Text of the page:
In the film, you highlight various factors that helped bring this team together. Do you think any one of them can be deemed more important or was it all about the collective?
JW: Going into this, I said this was a very significant team for reasons more than just the gold medal. Of course, that was important because they had a basketball reason for wanting to win. For this to work as a film, we have to identify some human stories. For all of these guys, there were very specific arcs of redemption — some on the court, some off the court — that kind of came to fruition in Beijing and with this team. It could have been really easy for Coach K, bringing in the veterans and playing the patriotic angle, to come off really poorly. That could have really landed in a really bad way. Coach K is very authentic. He was a West Point guy; a child of immigrants and I think that resonates with anyone, not just superstar players. It came off as authentic because it was and that is who he is. One of my favorite moments and maybe my favorite moment of the entire film is these snippets that NBA Entertainment got of the unguarded Coach K.
There was a previous version of it where they call Jerry Colangelo the “Godfather” because he kind of had this air about him. He has this reputation that he’s not to be taken lightly. He had sold the Suns and sold his interests in the Arizona Diamondbacks. Coach K obviously had a lot of success in college, but a lot of people forget there was a brief period where he was previously the coach of the national team. After the ’88 Olympics and before the Dream Team Olympics in ’92, there was the last U.S. olympic men’s basketball team that had college players. Coach K was the coach of that team and they had gotten beaten badly in the 1990 World Championship and in the 1990 Goodwill Games.
They all had these things, and we go through them in the film — whether it’s Wade with his injuries, LeBron trying to assert his place in the basketball world and having played poorly in Athens, same thing with Carmelo, who was regarded as selfish. I think all of these things — the Coach K element, Colangelo’s “You got to make a commitment,” these players and their motivation, and then the X factor of Kobe very clearly having something to prove — not just to the basketball world but to those players, that I can be a great teammate and I can work well with you guys. All of those things contributed.
The way you guys captured that game against Spain was exactly how it felt watching it back in 08. What was it like to capture just how tight that game felt?JW: It’s such a vivid memory of mine. My oldest son was born in December of 2007, so he was eight months old during the Beijing Olympics. Eight-month-olds don’t sleep through the night. We were in L.A. and some of those games were on either really late or in the wee hours of the morning. As I recall, that game was on at like three in the morning. I’m holding my son for literally the entire game trying to get him to go to sleep and at the same time trying not to scream at the TV because it was palpably nerve-racking. [Team U.S.A.] could not pull away and it was one of those games where if you let the underdog hang around too long, that’s when an upset gets pulled off. The U.S. was playing incredibly. I think both teams shot over 60 percent, and this wasn’t a poor defensive U.S.A. team. It was back and forth, and Spain was making shots out of their mind. We knew we had that, and it was a joy to kind of go through it with the editors and really kind of ramp it up. I vividly remember that timeout in the fourth quarter where Spain cut it to two points. I vividly remember the three-pointer that Kobe hit and then the other Dwyane hit. That was just candy from a basketball fan and storytelling point of view.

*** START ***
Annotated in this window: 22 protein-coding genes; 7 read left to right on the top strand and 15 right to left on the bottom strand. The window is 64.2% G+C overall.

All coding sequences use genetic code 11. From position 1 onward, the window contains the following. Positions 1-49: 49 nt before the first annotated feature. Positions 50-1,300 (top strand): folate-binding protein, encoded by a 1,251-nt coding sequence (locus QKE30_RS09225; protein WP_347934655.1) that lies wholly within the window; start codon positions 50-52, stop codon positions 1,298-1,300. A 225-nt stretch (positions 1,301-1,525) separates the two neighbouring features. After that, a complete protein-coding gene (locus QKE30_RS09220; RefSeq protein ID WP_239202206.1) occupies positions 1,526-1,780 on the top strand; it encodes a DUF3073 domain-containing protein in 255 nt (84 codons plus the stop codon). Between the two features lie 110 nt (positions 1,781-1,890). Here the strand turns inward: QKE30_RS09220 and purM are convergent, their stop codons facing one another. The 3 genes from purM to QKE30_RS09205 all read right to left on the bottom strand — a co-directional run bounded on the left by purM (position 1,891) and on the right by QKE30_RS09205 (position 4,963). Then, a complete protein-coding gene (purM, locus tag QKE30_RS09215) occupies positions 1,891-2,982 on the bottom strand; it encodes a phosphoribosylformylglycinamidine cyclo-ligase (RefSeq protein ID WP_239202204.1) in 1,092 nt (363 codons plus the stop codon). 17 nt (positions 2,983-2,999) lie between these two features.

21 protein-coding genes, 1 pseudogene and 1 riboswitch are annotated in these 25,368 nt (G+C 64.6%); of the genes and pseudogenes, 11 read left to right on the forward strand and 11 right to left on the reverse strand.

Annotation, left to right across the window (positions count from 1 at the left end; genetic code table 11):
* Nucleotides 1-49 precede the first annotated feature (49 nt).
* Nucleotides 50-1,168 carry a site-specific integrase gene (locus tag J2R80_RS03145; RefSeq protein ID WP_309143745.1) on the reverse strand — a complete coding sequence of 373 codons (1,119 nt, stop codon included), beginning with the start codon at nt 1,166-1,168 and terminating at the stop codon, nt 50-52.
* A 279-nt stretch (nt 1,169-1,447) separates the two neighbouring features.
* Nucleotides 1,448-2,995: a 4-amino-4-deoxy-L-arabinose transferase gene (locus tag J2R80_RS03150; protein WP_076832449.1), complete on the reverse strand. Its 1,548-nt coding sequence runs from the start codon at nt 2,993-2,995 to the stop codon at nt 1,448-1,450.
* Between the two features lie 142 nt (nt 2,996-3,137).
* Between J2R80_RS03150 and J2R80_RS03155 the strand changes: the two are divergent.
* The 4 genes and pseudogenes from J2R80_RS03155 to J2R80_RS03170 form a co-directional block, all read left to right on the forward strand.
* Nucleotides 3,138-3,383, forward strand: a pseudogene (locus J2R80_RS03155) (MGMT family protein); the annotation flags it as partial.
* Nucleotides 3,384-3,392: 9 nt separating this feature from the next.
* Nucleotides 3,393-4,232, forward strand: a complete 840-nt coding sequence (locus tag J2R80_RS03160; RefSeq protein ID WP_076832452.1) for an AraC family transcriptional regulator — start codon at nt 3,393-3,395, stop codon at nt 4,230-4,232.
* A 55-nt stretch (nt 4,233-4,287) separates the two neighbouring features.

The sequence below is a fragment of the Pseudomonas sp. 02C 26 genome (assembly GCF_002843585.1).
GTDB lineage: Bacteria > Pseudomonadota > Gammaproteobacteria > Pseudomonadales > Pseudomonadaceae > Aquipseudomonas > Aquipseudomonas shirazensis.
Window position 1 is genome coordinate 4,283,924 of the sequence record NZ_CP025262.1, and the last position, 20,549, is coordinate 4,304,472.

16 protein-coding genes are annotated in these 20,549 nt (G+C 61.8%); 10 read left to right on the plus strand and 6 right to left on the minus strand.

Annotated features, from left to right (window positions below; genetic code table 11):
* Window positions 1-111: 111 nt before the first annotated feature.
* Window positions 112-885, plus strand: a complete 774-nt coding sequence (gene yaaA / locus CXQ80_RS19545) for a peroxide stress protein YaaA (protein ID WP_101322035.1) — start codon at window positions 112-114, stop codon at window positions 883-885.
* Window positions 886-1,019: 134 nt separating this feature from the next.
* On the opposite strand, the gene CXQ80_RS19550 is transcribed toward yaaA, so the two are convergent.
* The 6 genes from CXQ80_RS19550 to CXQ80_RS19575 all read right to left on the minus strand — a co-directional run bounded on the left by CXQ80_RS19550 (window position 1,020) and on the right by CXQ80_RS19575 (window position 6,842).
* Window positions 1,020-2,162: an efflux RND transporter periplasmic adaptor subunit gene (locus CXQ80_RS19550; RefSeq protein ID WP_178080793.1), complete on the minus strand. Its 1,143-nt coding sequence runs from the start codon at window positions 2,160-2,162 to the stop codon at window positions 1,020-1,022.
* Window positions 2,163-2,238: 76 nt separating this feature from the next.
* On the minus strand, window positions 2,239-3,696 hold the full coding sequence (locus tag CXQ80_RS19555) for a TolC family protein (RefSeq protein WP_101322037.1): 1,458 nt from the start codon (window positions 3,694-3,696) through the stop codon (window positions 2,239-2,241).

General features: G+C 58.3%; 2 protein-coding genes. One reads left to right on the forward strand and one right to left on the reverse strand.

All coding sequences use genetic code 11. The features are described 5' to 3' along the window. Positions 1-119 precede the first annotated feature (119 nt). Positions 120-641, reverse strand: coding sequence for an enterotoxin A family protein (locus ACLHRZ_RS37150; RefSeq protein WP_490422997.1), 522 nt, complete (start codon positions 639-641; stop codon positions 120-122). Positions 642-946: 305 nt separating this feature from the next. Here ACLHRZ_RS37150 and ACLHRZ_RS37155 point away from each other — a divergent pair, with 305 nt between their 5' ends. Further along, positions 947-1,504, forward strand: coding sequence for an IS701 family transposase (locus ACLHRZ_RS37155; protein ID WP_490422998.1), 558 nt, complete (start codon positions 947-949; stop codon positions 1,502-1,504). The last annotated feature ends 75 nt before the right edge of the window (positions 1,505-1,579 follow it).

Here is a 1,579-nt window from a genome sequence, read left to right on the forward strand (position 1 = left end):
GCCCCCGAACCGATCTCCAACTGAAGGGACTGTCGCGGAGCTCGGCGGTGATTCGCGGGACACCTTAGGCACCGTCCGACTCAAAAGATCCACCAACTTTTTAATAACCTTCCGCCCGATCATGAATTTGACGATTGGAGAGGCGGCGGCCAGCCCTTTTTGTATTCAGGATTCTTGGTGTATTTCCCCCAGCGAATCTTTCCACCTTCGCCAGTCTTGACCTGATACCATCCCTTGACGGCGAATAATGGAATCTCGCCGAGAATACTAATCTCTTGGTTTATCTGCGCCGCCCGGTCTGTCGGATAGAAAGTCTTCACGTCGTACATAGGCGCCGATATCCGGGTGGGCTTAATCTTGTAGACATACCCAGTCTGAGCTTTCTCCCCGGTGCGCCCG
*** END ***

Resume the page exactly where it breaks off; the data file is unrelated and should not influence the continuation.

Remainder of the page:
How important do you think The Redeem Team is in the lexicon of not only basketball but the Olympics overall?
JW: That team was significant because it arrived at a time where it was probably the golden era of national teams. You had Spain, Argentina, the team from the former Yugoslavia, Croatia, Serbia . . . and Greece was a very good team. Now, for as great as there are great individual players, there aren’t the same number of great teams, and it was a great moment in basketball where the international game had kind of moved ahead of the way we played in the NBA in terms of style and literally the geometry of how we played. The way the Golden State Warriors plays now is really just a version of the international game from the early 2000s. The way the Phoenix Suns played with Coach D’Antoni and Steve Nash, that was the “international” way of playing. They kind of used the best lessons of the international game and it was a really important signal to the world that this one sport where we’ve been so arrogant over the years, we could be humbled and we could play the game with respect with our best players.
That set a kind of mindset: When America plays internationally, it’s not just going to be a bunch of all-stars expecting to win. It’s going to be a team. The reason the team is significant is because no NBA player from at least the next three Olympic cycles could say I’m too good to play for the national team. If LeBron, Kobe, Carmelo, and Chris Paul are there, you’re not too good. I think that was a very powerful symbol to show the basketball world and casual fans. There is no bigger stage than the Olympics in terms of the global sports fan.